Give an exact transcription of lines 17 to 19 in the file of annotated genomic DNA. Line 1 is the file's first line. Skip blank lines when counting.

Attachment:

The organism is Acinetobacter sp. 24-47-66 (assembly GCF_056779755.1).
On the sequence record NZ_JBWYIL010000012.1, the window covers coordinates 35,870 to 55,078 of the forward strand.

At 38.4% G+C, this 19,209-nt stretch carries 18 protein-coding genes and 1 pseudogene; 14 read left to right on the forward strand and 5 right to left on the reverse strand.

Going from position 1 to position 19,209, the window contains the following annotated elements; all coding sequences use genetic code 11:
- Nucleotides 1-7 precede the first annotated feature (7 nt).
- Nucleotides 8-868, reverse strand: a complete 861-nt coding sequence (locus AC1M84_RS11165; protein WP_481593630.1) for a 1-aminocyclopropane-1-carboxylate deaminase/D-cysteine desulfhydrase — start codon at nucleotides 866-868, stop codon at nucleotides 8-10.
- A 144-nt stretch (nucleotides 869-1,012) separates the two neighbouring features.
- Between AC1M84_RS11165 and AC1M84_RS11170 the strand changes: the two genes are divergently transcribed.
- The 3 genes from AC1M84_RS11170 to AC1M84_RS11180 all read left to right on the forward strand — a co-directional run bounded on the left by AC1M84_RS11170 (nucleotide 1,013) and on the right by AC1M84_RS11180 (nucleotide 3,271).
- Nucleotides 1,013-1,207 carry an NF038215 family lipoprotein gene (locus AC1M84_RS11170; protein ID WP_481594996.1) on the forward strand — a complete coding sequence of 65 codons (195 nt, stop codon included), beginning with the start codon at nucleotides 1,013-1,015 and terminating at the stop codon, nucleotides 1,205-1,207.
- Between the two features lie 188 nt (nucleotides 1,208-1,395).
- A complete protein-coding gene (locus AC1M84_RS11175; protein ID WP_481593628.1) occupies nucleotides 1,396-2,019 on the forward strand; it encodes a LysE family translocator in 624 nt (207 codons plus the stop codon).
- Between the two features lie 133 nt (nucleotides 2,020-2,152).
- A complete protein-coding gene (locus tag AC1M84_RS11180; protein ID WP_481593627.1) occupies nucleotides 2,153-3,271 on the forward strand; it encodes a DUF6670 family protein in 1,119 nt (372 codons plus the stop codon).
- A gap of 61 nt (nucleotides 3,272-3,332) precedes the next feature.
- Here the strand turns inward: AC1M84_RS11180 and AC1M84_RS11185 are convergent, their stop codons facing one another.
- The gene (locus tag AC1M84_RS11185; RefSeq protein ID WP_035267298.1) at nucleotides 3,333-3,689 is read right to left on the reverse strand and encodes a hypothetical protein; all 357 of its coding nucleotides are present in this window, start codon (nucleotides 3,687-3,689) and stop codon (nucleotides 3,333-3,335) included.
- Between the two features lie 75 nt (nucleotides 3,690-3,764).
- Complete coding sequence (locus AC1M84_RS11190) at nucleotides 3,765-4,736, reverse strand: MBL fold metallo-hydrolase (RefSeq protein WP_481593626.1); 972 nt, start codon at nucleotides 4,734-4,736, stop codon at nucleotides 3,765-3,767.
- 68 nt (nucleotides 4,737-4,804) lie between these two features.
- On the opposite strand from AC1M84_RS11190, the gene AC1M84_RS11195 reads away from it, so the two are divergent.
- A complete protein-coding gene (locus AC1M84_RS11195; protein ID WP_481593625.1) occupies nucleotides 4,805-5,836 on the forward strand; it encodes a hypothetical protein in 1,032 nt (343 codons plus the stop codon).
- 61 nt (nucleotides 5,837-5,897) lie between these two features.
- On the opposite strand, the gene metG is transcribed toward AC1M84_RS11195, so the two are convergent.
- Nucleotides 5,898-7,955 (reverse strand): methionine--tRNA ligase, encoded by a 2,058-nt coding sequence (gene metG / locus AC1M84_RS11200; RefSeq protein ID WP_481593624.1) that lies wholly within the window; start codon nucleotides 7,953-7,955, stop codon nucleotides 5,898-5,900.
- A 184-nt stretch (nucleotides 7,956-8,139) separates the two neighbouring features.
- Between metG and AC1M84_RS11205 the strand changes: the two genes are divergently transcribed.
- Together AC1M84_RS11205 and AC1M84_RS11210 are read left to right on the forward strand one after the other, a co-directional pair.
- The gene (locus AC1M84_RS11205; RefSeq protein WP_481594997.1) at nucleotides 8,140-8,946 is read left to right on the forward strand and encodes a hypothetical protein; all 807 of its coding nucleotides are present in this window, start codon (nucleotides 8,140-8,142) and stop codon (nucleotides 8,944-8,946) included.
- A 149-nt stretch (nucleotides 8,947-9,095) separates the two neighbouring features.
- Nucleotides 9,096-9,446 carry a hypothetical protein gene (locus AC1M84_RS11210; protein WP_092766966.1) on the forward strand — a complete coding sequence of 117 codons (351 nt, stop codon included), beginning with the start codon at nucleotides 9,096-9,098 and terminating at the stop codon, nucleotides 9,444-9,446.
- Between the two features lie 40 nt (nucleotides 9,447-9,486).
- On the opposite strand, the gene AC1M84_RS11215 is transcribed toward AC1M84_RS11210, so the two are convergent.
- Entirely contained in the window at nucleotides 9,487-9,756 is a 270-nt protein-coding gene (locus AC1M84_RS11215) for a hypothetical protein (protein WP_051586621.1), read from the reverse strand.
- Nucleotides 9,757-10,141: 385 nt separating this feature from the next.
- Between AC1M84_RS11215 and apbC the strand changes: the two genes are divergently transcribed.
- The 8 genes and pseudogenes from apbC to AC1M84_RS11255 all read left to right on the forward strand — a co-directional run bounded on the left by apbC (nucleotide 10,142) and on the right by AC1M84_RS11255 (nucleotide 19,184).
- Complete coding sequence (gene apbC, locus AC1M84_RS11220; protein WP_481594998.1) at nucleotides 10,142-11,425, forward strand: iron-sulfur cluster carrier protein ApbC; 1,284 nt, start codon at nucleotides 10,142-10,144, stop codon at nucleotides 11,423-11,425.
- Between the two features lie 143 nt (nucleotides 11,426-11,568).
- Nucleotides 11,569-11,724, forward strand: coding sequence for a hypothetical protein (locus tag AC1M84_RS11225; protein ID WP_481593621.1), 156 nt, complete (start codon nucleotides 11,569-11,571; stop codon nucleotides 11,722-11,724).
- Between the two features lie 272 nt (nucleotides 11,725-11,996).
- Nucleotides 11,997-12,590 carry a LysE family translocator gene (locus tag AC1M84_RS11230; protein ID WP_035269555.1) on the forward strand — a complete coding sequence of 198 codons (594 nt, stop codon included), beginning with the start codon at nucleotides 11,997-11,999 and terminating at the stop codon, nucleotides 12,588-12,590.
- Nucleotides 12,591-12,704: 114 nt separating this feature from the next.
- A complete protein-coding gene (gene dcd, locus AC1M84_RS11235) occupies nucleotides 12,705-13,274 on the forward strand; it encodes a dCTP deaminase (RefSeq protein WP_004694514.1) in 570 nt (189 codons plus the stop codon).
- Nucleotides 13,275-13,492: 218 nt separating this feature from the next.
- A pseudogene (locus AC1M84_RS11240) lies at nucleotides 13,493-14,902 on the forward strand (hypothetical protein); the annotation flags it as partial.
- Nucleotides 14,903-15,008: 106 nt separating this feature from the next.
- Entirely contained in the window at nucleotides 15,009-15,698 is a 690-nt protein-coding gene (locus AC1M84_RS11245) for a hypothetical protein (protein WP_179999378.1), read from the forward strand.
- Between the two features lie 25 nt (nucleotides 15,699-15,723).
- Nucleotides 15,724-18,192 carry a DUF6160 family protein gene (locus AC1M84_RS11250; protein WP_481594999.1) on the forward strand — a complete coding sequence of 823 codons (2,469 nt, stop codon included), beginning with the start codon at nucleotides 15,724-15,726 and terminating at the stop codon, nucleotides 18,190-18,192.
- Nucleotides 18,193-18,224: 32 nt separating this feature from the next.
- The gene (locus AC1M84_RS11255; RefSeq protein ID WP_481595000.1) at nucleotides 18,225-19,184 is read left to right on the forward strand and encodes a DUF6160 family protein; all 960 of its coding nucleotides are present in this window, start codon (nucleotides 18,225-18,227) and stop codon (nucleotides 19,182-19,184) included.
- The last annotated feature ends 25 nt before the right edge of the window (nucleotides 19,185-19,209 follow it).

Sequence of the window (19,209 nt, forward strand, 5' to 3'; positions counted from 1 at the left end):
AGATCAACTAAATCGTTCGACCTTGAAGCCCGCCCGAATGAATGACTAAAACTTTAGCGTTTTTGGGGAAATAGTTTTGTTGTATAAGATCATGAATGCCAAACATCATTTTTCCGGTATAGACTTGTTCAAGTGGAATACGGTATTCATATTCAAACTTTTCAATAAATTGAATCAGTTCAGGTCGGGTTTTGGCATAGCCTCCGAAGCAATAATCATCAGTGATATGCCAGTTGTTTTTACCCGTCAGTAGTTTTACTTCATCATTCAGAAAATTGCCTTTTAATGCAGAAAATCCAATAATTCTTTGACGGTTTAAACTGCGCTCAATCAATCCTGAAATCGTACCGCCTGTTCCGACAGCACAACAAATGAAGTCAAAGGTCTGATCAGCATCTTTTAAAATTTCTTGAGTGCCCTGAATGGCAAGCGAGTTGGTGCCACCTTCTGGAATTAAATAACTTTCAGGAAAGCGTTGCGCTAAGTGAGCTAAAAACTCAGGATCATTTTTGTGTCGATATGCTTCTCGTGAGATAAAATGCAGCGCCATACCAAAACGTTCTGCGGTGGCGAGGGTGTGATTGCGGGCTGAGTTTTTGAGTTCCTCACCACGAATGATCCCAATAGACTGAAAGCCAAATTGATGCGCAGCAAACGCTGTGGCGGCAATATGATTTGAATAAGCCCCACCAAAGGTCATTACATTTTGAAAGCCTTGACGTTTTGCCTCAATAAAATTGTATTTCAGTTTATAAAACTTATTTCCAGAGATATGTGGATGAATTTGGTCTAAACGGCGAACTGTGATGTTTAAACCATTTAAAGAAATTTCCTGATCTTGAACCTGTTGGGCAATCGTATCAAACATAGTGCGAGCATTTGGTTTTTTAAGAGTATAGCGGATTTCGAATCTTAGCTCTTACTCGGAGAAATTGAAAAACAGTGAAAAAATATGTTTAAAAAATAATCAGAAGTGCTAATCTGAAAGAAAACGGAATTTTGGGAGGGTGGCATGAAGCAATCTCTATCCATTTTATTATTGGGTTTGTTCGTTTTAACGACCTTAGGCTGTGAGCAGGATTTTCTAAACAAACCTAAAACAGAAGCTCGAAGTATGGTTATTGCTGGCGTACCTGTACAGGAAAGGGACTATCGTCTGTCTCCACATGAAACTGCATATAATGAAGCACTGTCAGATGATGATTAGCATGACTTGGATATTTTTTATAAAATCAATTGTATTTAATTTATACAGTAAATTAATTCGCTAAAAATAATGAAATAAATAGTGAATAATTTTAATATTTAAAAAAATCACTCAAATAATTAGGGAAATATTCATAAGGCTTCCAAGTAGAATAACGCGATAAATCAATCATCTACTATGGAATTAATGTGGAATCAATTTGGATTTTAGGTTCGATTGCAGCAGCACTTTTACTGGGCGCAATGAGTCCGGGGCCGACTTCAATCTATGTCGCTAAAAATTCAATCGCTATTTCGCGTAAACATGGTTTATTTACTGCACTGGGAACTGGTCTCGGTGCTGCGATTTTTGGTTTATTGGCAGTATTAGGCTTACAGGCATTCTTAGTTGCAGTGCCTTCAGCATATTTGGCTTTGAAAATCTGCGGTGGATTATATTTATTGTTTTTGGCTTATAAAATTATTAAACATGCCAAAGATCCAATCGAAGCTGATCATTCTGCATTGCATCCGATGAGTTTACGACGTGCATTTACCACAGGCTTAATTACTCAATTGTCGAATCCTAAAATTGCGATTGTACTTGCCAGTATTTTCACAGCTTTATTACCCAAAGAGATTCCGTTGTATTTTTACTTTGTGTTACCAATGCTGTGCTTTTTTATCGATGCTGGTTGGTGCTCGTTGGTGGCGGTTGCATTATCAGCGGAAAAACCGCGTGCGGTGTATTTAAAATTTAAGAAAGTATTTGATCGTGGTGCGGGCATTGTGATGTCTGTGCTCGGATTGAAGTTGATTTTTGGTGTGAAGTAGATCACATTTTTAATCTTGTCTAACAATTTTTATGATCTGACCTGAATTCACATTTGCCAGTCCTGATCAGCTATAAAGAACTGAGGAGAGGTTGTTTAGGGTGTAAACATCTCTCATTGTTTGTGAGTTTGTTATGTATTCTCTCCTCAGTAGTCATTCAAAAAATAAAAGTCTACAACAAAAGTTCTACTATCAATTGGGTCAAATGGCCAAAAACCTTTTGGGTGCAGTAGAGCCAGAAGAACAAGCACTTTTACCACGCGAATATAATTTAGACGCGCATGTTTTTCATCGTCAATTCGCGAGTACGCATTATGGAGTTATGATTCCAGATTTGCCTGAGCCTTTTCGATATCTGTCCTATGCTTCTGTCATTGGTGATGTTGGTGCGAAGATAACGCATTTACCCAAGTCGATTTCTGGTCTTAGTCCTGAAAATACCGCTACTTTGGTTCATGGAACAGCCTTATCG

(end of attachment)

- The gene (locus tag AC1M84_RS11185; RefSeq protein ID WP_035267298.1) at nucleotides 3,333-3,689 is read right to left on the reverse strand and encodes a hypothetical protein; all 357 of its coding nucleotides are present in this window, start codon (nucleotides 3,687-3,689) and stop codon (nucleotides 3,333-3,335) included.
- Between the two features lie 75 nt (nucleotides 3,690-3,764).
- Complete coding sequence (locus AC1M84_RS11190) at nucleotides 3,765-4,736, reverse strand: MBL fold metallo-hydrolase (RefSeq protein WP_481593626.1); 972 nt, start codon at nucleotides 4,734-4,736, stop codon at nucleotides 3,765-3,767.